• US Treasury yields remained volatile over the last month, responding to a mixed bag of economic data, strong corporate earnings results, and speculation over the Fed’s commentary at the May meeting. As expected, the Fed hiked interest rates by 25 bps at the May FOMC meeting, while maintaining a dovish tone. The reference to ‘additional policy firming’ was dropped, suggesting a possible end to the hiking cycle. Regarding the state of the economy, the central bank highlighted that wage growth and job openings have cooled off, without an increase in unemployment, indicating that the US may avoid a deep recession this year. More importantly, Chair Powell pushed back on the possibility of rate cuts in 2023, stating that they don’t expect inflation to come down soon enough to warrant such a move. However, markets seem to disagree and have priced in 75 bps of rate cuts this year.
• On the data front, although recent inflation eased to 5% y-o-y, the Fed’s preferred gauge i.e PCE and core PCE came higher than market expectations (4.2% and 4.6% y-o-y vs estimates of 3.7% and 4.5%, respectively).Nonfarm payrolls rose 253K in April, surpassing estimates of 180K, while job openings cooled to a near-2-year low in March. Meanwhile, the latest private payroll additions came in above forecasts at 296K in April, and the unemployment rate edged lower to 3.4% in April from 3.5% in the previous month. Even as Q1 2023 GDP grew 1.1%, below market consensus of 2.2%, robust consumer spending is what kept the economy from contracting. Improvement in service sector activity (services PMI at 53.7 in April vs 51.5 consensus) pointed to a still-healthy economy.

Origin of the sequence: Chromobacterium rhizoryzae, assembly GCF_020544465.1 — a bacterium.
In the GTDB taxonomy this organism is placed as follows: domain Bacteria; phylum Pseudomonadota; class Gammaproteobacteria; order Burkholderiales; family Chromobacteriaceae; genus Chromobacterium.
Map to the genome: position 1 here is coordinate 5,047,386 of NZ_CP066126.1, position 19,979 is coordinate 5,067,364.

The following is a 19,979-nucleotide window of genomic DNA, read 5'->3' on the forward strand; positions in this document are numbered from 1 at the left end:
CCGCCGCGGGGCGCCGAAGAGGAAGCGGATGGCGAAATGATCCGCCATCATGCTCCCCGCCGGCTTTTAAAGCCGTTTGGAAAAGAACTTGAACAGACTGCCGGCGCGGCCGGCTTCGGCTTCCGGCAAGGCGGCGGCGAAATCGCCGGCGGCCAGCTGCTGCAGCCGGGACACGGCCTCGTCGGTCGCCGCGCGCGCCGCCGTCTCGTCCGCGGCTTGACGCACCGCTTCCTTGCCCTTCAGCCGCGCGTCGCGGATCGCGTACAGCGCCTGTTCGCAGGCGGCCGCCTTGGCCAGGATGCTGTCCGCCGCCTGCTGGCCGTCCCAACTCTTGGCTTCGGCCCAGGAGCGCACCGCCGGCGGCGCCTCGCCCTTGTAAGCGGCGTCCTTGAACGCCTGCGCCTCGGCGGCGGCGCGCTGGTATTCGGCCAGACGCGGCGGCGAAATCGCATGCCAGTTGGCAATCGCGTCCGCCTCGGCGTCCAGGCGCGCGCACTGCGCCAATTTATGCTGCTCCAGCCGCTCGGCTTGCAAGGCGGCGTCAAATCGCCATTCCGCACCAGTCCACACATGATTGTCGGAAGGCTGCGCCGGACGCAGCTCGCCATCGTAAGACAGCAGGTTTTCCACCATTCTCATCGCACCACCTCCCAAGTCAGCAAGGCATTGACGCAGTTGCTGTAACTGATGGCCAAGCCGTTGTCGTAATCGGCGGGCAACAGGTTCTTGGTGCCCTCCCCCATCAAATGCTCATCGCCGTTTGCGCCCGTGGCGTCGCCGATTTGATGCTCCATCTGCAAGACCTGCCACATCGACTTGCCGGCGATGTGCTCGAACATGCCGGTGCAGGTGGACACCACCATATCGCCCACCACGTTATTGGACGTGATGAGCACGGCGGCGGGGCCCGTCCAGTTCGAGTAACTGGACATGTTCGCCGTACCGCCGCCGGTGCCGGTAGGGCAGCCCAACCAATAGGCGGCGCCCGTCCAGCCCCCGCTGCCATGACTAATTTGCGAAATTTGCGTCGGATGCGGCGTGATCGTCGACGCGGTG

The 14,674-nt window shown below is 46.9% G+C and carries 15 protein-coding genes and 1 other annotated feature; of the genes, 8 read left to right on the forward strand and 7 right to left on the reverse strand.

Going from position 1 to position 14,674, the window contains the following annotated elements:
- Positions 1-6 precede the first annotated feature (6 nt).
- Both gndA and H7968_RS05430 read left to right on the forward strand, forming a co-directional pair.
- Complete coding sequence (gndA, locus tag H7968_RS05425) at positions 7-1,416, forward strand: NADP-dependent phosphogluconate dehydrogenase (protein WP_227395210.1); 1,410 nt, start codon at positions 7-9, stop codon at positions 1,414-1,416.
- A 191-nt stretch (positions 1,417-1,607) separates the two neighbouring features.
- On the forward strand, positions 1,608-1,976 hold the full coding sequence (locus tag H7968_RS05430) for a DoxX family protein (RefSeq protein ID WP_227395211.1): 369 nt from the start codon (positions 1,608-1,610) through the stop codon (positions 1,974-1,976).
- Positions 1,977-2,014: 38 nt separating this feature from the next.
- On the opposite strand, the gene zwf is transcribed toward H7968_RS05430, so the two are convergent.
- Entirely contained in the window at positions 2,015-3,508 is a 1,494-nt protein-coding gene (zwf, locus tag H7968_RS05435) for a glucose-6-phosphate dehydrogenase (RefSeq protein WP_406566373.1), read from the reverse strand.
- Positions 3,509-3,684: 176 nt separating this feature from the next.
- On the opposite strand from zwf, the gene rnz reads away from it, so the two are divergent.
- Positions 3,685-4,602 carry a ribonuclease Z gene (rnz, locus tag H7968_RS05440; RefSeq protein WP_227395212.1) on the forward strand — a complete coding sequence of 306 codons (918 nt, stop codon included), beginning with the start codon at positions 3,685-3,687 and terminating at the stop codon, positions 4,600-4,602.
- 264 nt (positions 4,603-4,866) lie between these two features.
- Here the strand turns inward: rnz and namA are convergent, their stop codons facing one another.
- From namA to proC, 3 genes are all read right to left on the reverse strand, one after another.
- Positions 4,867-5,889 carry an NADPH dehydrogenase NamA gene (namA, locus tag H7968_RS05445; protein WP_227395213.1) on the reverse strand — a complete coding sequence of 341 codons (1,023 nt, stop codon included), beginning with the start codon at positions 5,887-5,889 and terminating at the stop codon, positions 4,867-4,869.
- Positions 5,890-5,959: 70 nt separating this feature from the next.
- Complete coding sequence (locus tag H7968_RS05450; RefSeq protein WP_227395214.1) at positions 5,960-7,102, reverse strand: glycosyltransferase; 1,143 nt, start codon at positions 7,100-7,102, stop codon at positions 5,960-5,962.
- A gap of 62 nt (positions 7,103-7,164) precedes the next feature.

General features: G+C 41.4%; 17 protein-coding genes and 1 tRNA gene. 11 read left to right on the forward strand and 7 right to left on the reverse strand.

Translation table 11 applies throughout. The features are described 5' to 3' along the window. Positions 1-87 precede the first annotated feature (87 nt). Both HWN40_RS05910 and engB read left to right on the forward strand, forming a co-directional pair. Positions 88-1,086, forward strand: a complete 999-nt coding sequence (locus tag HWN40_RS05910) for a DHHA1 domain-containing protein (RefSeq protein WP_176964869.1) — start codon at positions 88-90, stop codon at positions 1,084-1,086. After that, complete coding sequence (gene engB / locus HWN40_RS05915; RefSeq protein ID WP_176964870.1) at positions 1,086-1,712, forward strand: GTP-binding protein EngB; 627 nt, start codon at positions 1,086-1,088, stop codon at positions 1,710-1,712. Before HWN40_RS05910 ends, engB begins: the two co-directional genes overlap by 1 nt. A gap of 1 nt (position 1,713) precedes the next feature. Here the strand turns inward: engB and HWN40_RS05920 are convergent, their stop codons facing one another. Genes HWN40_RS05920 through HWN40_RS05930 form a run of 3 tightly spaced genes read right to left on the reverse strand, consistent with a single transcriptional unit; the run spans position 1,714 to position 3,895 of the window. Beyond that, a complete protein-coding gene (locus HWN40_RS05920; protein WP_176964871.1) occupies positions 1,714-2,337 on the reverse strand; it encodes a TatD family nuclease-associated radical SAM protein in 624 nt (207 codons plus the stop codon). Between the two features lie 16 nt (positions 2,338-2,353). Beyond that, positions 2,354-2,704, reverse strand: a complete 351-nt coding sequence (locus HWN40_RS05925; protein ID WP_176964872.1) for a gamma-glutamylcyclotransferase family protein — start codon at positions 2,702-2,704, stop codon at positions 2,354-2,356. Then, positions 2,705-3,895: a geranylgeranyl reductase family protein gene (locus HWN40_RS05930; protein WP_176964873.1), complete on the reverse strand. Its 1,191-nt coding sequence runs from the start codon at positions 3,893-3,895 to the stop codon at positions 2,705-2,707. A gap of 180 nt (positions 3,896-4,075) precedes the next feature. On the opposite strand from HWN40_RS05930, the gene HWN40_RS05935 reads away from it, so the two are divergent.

• Looking ahead, we believe the change in the Fed’s forward guidance indicates that future policy moves could be data-dependent, as the full impact of the cumulative 500 bps rate hikes continue to work through the economy. If incoming data turns out to be stronger than market expectations, rate cut expectations will continue to get priced out which may see the shorter end of the yield curve moving higher. While data will continue to play a crucial role in policy expectations, we also remain watchful of resurfacing concerns of banking system instability. Additionally, stalemate over the revision of the debt ceiling limit, as we near the funding deadline of June, will be a lingering concern.
• A hawkish ECB policy meeting, subdued growth and stickier-than-expected inflation dominated European bond market performance over the past month. While ECB hiked the policy rate by 25 bps, its smallest increase in the current tightening cycle, President Christine Lagarde sent a hawkish message of keeping the door open for future rate hikes given that the “inflation outlook continues to be too high for too long”. Recent data also confirmed that underlying inflationary pressures were stickier than expected. Core inflation fell only slightly in April to 5.6% y-o-y from a record 5.7% a month ago, while CPI came in 10 bps higher at 7%.